#10: "Resolution" in the Bay

This morning was another quiet one as the fog rolled in from the Bay of Fundy to form a solid gray blanket over the town of Lubec, Maine. This kind of weather sure makes getting up at 5:00 a.m. difficult, but with two days on land we were all itching to get back to sea. Unfortunately, the weather did not cooperate, so again we find ourselves on land.

Photograph taken by Jessica Taylor of Resolution swimming next to his mother (Catspaw) moments after the birthing event on New Years Day, 2005.

However, the days on land give us the opportunity to get to work on processing all the data we've collected. From the two and a half days we've worked in the Bay of Fundy we already have over 1300 photographs of right whales to process! The processing will take many hours because each image can hold a wealth of information and must be carefully reviewed for its content. Not only can we discover the whale's individual identification from a photograph, but also it's behavior, association with other whales, the overall body condition, the presence of new scars or wounds from human impact and much, much more. As our blog continues we hope to touch upon some of these topics in greater detail, so please stay tuned!

As we begin to process images we start to recognize or identify more and more whales. While working out on the water we often get just a few quick glimpses of a whale before it dives, so although some whales are recognized on the spot others may not be identified until the data processing phase begins. However, whether it happens on the boat or days later when looking at an image on a computer screen, it's always exciting when we identify a whale. It's often like bumping into an old friend on the street or in the grocery store.

Seeing a particular individual often conjures up memories. For instance, seeing a whale might make me remember the first time I photographed a right whale, or my first day working in the Bay of Fundy. I can remember the whale I first identified from the air (while conducting aerial surveys for right whales in their winter calving ground of the southeastern U.S.) and I can remember the first whale I matched to the North Atlantic Right Whale Catalog. So when I heard that the right whale named "Resolution" was photographed on our first day working in the Bay of Fundy this summer (August 6th), I was very excited. Why am I so excited about Resolution? Because I saw him being born! Not only that, but it was the first documented North Atlantic right whale birth!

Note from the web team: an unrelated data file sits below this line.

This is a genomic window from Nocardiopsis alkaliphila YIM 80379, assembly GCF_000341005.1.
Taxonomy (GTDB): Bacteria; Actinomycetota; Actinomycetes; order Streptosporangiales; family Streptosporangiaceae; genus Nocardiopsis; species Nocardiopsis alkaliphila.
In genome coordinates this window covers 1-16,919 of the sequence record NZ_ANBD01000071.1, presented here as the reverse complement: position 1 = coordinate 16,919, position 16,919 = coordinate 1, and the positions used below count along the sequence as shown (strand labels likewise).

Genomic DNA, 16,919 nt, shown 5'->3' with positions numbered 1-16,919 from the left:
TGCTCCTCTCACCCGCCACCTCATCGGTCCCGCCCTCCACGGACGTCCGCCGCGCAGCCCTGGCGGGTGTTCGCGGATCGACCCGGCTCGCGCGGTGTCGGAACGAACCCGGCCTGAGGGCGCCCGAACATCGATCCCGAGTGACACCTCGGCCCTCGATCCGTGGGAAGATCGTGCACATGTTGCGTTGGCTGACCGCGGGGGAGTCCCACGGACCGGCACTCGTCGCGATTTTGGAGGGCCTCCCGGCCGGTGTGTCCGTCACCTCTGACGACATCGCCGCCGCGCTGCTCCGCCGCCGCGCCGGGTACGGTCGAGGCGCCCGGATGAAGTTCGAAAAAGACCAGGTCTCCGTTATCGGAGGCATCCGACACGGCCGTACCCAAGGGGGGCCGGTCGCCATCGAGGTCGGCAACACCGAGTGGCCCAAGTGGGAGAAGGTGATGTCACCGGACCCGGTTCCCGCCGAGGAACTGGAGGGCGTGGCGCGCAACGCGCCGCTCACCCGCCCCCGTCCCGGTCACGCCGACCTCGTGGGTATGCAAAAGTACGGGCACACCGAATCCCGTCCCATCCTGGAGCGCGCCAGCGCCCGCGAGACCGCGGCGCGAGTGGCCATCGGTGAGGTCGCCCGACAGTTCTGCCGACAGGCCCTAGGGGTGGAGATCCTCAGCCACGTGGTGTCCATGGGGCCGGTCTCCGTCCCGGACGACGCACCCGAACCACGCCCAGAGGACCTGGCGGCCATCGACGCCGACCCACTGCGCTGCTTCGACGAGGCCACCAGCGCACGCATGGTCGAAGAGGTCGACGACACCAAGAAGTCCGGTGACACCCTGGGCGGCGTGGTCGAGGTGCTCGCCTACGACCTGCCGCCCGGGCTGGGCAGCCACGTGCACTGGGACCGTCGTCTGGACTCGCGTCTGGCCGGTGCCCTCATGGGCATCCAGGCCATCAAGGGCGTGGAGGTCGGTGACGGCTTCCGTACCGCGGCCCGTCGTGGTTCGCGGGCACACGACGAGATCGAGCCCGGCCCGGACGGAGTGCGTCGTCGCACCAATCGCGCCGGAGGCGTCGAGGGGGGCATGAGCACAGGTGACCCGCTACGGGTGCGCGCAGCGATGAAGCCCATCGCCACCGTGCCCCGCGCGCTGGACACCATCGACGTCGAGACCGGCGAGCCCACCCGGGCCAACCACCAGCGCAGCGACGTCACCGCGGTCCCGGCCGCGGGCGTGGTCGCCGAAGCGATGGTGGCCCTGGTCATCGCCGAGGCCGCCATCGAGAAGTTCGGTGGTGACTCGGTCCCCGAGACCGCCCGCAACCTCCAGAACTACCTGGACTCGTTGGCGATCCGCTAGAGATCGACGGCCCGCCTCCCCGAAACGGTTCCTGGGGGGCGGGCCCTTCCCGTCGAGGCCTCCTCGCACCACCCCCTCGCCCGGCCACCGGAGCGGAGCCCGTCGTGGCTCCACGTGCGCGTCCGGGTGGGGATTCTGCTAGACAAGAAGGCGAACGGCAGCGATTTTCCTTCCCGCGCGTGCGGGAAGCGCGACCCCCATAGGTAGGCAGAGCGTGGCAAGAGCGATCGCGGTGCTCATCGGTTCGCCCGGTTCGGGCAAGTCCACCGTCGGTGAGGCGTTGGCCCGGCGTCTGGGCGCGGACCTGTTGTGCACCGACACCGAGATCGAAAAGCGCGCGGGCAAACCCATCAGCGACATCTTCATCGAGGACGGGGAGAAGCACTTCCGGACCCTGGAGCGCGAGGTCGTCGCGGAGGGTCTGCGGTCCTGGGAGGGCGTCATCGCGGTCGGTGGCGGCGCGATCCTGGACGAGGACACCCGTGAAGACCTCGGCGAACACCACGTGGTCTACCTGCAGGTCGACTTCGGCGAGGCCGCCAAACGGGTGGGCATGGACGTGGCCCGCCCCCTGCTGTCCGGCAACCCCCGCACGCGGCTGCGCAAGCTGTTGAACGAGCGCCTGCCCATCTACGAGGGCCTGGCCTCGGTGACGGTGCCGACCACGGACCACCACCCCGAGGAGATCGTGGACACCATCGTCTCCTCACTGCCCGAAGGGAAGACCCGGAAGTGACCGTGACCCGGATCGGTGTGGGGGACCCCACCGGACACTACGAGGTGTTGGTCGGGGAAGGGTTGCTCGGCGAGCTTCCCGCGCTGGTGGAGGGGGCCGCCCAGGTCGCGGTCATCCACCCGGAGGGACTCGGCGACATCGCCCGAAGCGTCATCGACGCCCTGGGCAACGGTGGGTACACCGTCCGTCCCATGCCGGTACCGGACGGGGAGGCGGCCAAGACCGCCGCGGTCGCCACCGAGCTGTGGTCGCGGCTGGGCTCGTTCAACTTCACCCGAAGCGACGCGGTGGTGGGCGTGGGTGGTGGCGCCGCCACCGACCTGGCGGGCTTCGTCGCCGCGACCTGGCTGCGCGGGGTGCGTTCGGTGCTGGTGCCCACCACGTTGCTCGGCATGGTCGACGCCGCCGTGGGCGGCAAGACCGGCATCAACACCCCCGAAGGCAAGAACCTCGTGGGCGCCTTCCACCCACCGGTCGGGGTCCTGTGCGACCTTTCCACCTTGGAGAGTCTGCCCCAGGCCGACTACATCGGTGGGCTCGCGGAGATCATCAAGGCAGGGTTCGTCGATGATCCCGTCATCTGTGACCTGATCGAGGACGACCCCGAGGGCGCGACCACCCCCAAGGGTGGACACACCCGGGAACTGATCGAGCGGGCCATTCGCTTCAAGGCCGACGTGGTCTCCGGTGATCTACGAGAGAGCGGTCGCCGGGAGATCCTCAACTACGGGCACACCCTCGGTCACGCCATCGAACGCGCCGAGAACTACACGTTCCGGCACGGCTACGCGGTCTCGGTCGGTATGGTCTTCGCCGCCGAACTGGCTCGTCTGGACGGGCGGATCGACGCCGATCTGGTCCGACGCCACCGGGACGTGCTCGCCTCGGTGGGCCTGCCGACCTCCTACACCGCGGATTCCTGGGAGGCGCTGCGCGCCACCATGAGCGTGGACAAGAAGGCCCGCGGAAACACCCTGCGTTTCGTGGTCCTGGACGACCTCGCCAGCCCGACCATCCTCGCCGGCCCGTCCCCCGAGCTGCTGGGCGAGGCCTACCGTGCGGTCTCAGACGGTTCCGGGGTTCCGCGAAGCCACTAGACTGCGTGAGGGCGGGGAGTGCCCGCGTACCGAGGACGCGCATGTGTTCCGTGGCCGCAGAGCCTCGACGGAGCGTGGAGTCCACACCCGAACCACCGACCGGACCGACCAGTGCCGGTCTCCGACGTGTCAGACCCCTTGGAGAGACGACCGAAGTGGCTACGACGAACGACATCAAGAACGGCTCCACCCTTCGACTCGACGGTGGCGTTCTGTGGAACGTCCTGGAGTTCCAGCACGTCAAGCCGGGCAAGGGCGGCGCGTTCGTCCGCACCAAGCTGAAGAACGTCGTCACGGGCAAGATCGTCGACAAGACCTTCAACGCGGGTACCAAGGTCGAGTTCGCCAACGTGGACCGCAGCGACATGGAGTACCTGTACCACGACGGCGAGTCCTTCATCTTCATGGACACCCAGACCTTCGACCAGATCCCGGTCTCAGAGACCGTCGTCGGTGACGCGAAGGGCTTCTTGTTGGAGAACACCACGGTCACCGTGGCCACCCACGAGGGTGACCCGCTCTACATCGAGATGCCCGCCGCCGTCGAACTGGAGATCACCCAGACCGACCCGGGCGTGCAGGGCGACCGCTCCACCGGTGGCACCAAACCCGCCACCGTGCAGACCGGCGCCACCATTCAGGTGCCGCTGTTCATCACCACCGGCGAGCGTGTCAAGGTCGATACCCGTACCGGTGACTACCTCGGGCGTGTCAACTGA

Resolution in the Bay of Fundy on August 6, 2008. Photo taken from the research vessel Nereid by Jonathan Cunha.

Resolution (#3532) was born off the coast of Florida on January 1, 2005. On that New Year's Day morning over three years ago, I was an observer aboard a New England Aquarium aerial survey plane (from December through March we conduct aerial surveys for right whales on the calving ground off the southeast U.S.). When we first sighted his mom, Catspaw (#1632), thrashing at the surface of the water with a large amount of blood surrounding her, we thought she was badly injured. I had no idea I was about to be part of a team who would be the first and only four people to document a right whale birth! It took us a few minutes to realize what we were seeing...truth be told it was not until the small calf appeared at the surface that we realized what had just happened. Catspaw lifted the small calf to the surface with her body and soon the pair began to swim side-by-side and the remaining blood in the water dissipated. If we had arrived on the scene moments later we never would have known what had just occurred. And in case you haven't guessed it yet, he was named for a New Year's resolution.

It's exciting to know that both Resolution and Catspaw, are in the Bay of Fundy this summer, and that Catspaw is a mom again this year (healthy right whales can have a single calf every three years). Unfortunately, I was not on the water on the 6th of August (the team's first day on the water) so I missed seeing Resolution in person. But just hearing that he is in the Bay of Fundy makes me even more eager to get back out on the water so I can see him for myself!


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